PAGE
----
COVID-19 Series: What is the scale of vaccine scepticism? – Episode 56
Webinar: Date and time: Thu 7 Jan 2021 from 12:30pm to 1:15pm
Register to join Episode 56 ‘What is the scale of vaccine scepticism?’ on Zoom here.
Following the rapid development of vaccines for COVID-19, successful vaccine delivery will be the most important factor in bringing this pandemic to an end.
In this episode, we will look at the scale of the hesitancy that surrounds COVID vaccines, and the impact that could have on delivery.
Our guest will be Professor Heidi Larson, Director of The Vaccine Confidence Project at the London School of Hygiene & Tropical Medicine, who will be interviewed by Professor Sir Simon Wessely.
Heidi J. Larson, PhD, is Professor of Anthropology, Risk and Decision Science and is the Founding Director of the Vaccine Confidence Project at the London School of Hygiene & Tropical Medicine. She is also Clinical Professor of Health Metrics Sciences, University of Washington, Seattle, USA, and Guest Professor at the University of Antwerp, Belgium.
Dr. Larson previously headed Global Immunisation Communication at UNICEF, chaired GAVI’s Advocacy Task Force, and served on the WHO SAGE Working Group on vaccine hesitancy. The VCP is a WHO Centre of Excellence on addressing Vaccine Hesitancy.
Professor Larson’s research focuses on the analysis of social and political factors that can affect uptake of health interventions and influence policies. Her particular interest is on risk and rumour management from clinical trials to delivery – and building public trust. She served on the FDA Medical Countermeasure (MCM) Emergency Communication Expert Working Group, and is currently Principal Investigator for a global study on acceptance of vaccination during pregnancy; an EU-funded (EBODAC) project on the deployment, acceptance and compliance of an Ebola vaccine trial in Sierra Leone; and a global study on Public Sentiments and Emotions Around Current and Potential Measures to Contain and Treat COVID-19.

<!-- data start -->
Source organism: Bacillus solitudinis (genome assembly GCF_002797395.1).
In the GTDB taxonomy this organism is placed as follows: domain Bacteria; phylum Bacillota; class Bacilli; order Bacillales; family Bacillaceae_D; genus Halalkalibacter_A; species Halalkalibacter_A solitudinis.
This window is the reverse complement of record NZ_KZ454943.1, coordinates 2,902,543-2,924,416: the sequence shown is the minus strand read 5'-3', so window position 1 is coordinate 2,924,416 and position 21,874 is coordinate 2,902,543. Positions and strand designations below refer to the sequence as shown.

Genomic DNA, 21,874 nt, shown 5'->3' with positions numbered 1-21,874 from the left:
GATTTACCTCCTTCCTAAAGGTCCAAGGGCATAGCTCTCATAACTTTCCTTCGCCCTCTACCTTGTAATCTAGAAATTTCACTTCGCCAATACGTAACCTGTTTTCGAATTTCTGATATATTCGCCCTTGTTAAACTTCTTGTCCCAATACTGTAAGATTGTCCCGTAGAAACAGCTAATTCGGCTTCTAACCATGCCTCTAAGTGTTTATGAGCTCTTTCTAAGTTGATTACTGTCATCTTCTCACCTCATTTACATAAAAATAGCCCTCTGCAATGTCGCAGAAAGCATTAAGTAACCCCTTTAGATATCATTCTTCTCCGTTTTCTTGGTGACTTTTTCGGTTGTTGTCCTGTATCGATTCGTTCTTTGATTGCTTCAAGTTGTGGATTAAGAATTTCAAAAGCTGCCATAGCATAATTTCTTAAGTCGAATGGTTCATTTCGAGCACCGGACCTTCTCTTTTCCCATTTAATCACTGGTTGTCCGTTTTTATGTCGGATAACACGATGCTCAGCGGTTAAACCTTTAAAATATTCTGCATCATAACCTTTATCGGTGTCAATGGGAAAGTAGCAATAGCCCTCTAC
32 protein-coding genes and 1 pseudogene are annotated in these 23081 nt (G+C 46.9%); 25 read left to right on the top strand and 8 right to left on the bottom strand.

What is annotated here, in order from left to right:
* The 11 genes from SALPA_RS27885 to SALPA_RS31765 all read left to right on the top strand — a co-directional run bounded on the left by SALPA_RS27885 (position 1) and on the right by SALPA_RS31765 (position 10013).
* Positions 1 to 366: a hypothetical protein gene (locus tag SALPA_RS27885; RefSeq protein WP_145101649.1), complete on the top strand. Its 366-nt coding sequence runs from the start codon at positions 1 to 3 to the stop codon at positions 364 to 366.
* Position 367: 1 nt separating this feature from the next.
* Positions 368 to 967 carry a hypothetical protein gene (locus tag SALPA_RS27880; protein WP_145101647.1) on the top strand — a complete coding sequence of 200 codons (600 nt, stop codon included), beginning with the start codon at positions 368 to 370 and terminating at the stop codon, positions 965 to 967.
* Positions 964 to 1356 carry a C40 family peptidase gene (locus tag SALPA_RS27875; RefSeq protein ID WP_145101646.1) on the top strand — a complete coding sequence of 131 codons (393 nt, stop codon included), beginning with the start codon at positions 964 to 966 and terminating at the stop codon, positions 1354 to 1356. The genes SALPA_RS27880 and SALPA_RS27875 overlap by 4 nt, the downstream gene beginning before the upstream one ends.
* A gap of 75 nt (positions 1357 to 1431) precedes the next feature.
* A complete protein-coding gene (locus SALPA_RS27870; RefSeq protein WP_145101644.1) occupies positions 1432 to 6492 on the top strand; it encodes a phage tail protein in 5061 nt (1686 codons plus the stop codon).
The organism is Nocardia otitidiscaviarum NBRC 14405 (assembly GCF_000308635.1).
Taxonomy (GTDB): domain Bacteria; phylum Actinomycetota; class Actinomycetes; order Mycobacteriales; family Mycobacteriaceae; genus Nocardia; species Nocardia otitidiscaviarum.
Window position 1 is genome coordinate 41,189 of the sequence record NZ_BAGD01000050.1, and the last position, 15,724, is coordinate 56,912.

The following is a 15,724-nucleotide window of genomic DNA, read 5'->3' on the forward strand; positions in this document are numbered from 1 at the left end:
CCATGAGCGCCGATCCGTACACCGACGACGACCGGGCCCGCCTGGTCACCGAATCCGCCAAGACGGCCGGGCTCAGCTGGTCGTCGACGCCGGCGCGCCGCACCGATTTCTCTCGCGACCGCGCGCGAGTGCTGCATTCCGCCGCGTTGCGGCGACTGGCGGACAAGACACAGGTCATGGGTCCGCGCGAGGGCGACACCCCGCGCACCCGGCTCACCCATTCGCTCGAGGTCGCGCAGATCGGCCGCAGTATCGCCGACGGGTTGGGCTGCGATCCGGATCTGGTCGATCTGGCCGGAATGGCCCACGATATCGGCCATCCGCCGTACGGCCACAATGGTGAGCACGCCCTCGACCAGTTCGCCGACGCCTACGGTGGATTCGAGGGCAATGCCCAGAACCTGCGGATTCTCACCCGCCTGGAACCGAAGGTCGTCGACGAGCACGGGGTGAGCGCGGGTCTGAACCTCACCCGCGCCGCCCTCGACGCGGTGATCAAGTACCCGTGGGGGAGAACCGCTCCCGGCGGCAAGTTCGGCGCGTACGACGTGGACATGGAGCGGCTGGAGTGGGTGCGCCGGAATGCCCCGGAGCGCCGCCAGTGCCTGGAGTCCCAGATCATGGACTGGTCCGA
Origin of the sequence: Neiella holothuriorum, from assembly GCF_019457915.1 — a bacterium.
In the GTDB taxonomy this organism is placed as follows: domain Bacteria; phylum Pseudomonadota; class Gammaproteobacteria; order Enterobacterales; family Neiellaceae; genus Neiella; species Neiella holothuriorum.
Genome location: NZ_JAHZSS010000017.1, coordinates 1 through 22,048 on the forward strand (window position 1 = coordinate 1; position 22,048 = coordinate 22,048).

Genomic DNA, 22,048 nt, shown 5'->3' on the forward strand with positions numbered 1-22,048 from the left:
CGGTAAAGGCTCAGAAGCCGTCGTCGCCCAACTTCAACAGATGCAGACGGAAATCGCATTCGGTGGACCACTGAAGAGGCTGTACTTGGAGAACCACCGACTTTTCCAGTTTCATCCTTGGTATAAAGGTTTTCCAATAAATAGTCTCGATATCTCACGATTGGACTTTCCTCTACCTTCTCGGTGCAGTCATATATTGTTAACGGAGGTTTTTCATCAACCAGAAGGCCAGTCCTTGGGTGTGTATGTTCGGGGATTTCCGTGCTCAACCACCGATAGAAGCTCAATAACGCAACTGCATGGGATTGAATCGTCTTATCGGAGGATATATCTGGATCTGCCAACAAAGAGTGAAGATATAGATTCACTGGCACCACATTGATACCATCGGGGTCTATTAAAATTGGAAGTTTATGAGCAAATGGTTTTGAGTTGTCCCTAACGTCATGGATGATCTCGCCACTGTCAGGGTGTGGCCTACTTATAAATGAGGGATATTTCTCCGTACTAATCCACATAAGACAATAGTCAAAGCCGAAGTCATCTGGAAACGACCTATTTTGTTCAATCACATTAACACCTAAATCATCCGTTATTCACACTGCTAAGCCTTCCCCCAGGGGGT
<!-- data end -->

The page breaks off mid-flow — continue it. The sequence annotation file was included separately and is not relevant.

She is author of STUCK: How Vaccine Rumors Start – and Why They Don’t Go Away (Oxford U Press, 2020)
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None of the experimental vaccines currently available prevent either infection or transmission and are an order of magnitude less effective in protecting individuals from developing covid-19 than the natural immune system. This is not about vaccine ‘scepticism’ this is about science and vaccine safety.
There will be no accurate answer to this question until science-medicine accepts that questioning any medical procedure and vaccines in particular, is not simply normal, but wise. The use of the word, ‘scepticism,’ suggests that questioning vaccines is not normal, when in fact it is very normal and what is abnormal is that so few, including medical professionals, have questioned this medical procedure. Neither will there be any understanding until science-medicine takes the time to talk to people who question vaccines. It would not be difficult given that studies show the questioners fall into the most highly educated segments of… Read more »
In terms of the book written by Professor Larson: Quote: Stuck examines how the issues surrounding vaccine hesitancy are, more than anything, about people feeling left out of the conversation. A new dialogue is long overdue, one that addresses the many types of vaccine hesitancy and the social factors that perpetuate them. To do this, Stuck provides a clear-eyed examination of the social vectors that transmit vaccine rumors, their manifestations around the globe, and how these individual threads are all connected. End quote. The tone of this suggests that people who are hesitant about vaccines, just need a nudge, to get them into… Read more »
I would like to add that my reservations concerning the efficacy and safety of the experimental vaccines have been detailed very recently by Peter Doshi, please see; https://blogs.bmj.com/bmj/2021/01/04/peter-doshi-pfizer-and-modernas-95-effective-vaccines-we-need-more-details-and-the-raw-data/